Mu­sic fes­ti­val is a hole in one

The Denver Post - - OPINION - Gabriel Scar­lett, The Den­ver Post

While there’s no dearth of fun things to do in Den­ver, a pro­posed mu­sic fes­ti­val in Over­land Park hosted by one of the coun­try’s hippest pro­mot­ers sounds like a fun ad­di­tion to sum­mer­time, and an­other feather in the Mile High City’s cap.

We’re talk­ing about Su­per­fly, the in­no­va­tors who host the Out­side Lands Mu­sic Fes­ti­val in San Fran­cisco’s Golden Gate Park, and Bon­na­roo in Ten­nessee, two of the coun­try’s larger mu­sic fes­ti­vals.

The pro­moter is ex­pand­ing its reach across the coun­try, and as The Den­ver Post’s Dy­lan Owens and Jon Murray re­ported for The Know, the pro­mot­ers want to make the Over­land Park Golf Course in the Ruby Hill neigh­bor­hood in south­west Den­ver home to a three-day fes­ti­val start­ing on the sec­ond or third week­end in Septem­ber for the next five years.

The yet-to-be-named fes­ti­val would run from noon to 10 p.m. each day. No more than 80,000 peo­ple would be al­lowed to at­tend, and likely fewer would in the fes­ti­val’s early years. It’s meant to be a cre­ative event at­trac­tive to en­tire fam­i­lies. Lo­cal food and drink ven­dors would add to the spec­ta­cle.

City Coun­cil mem­bers are set to re­view the con­tract on Mon­day. Over­all, we hope they like what they see, but we would wel­come dis­cus­sion on the one big piece of the ar­range­ment that con­cerns us. Su­per­fly says it needs to take over the course for five weeks for setup and take-down. And while the pro­mot­ers would hand out $25,000 in golfer dis­counts at other city cour­ses, the time frame seems ex­ces­sive.

Su­per­fly of­fi­cials met re­cently with mem­bers of our ed­i­to­rial board and struck us as good peo­ple. In their ex­ten­sive plan­ning for fes­ti­vals, they’ve found ways to ad­dress com­mon con­cerns that a city and res­i­dents near their events might have. At least that is their in­tent, which sug­gests a will­ing­ness to ad­dress any con­cerns they haven’t yet con­sid­ered. Den­ver parks of­fi­cials trav­eled to San Fran­cisco to re­search the fes­ti­val there and of­fer glow­ing re­views of the pro­moter’s abil­ity to leave a park in good shape.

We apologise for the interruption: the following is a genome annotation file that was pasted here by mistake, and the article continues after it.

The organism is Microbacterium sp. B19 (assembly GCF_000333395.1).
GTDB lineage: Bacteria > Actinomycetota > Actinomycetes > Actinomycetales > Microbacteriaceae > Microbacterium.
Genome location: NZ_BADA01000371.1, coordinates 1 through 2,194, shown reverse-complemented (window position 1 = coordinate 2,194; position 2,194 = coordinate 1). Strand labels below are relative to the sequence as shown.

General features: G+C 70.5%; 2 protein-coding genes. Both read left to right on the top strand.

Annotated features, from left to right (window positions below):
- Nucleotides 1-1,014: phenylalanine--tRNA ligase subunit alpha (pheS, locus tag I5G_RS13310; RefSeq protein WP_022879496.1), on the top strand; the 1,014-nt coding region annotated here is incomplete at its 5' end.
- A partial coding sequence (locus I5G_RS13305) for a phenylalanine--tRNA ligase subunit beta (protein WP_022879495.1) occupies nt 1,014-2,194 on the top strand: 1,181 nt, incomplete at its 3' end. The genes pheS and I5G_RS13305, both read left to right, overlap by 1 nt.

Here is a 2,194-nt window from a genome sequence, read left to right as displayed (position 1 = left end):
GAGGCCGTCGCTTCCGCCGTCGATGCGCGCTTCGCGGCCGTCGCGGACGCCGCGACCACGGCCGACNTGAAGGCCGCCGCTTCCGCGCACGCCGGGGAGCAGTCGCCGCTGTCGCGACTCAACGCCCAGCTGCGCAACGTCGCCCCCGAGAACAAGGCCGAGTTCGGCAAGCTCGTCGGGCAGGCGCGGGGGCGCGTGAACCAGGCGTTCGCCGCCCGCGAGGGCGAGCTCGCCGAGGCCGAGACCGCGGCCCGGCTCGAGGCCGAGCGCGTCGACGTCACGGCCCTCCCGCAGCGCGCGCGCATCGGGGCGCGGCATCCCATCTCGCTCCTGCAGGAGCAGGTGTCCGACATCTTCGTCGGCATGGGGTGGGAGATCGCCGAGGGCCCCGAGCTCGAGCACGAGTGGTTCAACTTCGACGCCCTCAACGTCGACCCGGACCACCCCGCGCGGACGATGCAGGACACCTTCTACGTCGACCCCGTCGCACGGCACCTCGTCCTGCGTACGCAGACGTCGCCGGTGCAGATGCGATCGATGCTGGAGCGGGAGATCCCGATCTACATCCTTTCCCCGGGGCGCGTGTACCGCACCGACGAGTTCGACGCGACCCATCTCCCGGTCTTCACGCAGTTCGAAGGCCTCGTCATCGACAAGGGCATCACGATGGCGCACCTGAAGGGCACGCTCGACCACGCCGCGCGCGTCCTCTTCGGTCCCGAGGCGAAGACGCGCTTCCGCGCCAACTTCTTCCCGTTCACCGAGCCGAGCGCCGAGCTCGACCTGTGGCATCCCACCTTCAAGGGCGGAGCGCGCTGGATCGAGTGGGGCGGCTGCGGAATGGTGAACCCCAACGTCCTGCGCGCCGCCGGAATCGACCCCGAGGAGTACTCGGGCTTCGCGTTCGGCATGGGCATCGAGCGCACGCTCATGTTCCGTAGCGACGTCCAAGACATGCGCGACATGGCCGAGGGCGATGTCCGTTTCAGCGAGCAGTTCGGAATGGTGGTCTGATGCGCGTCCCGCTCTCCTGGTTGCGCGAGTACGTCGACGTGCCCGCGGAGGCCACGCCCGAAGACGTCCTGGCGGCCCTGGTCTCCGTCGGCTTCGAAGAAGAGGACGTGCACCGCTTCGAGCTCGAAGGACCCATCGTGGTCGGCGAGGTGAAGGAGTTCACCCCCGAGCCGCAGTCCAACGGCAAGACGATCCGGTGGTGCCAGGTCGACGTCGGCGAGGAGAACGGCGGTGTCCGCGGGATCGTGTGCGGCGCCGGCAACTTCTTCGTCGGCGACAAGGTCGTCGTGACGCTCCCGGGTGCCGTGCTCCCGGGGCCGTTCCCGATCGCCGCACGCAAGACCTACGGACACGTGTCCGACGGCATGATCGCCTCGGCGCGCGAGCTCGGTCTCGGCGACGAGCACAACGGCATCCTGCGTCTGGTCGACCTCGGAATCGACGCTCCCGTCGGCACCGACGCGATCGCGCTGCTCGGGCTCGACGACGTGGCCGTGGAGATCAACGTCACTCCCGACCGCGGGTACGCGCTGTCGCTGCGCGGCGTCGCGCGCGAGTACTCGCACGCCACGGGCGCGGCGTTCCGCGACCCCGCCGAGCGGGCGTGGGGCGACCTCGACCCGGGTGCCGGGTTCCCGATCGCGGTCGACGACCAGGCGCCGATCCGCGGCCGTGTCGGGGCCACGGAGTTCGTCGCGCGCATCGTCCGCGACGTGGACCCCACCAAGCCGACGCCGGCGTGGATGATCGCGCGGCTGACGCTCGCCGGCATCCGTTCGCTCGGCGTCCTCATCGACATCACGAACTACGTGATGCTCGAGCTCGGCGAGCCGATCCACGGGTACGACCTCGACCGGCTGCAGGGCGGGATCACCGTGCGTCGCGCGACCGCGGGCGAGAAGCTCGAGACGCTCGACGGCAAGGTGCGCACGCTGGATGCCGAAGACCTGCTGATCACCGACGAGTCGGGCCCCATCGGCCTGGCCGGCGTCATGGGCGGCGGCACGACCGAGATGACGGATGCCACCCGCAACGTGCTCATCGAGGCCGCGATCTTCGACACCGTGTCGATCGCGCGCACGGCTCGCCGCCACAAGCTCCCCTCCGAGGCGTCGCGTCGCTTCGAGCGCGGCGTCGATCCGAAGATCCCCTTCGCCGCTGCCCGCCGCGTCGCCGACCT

The pro­posal calls for a so­called driver­less fes­ti­val. In­stead of al­low­ing park­ing at the site — a tough prospect in the busy area along Santa Fe Drive — the fes­ti­val would re­quire at­ten­dees to leave their ve­hi­cles in lots in cen­tral Den­ver, like, per­haps, the Bron­cos sta­dium, and shut­tle in. Other op­tions in­clude a ride-share kiosk, the light rail sta­tion near the park, and the South Platte bi­cy­cle trail on the west side of the park, as there will be bi­cy­cle valets.

Su­per­fly would pay the city $200,000 to rent the course, and an ex­tra $5,000 for every day be­yond the five-week pe­riod. The Golf En­ter­prise Fund would get $90,000 for land­scap­ing. Pro­mot­ers would pay all the city’s la­bor costs at the park. The city also would get 10 per­cent of ticket sales and the golf fund would get $2 from every ticket sold. An­other buck would go to the Over­land course and sur­round­ing neigh­bor­hoods.

An on-site com­mand cen­ter and 24-hour hot­line would serve to pro­vide se­cu­rity and rapid re­sponse to com­plaints from neigh­bors. Sound lev­els would be strictly mon­i­tored at the park and in a nearby neigh­bor­hood to keep the am­pli­fiers at city sound lim­its.

Fi­nally, Su­per­fly makes use of spe­cially de­signed ve­hi­cles to pro­tect the grass, and would fence off greens, nat­u­ral ar­eas and tee boxes. The main stage would be on the driv­ing range, with other stages on the fair­ways.

Sounds like a good time to us. We hope Su­per­fly has a chance to live up to the hype. The mem­bers of The Den­ver Post’s ed­i­to­rial board are Wil­liam Dean Sin­gle­ton, chair­man; Mac Tully, CEO and pub­lisher; Chuck Plun­kett, ed­i­tor of the ed­i­to­rial pages; Me­gan Schrader, ed­i­to­rial writer; and Co­hen Peart, opin­ion ed­i­tor.

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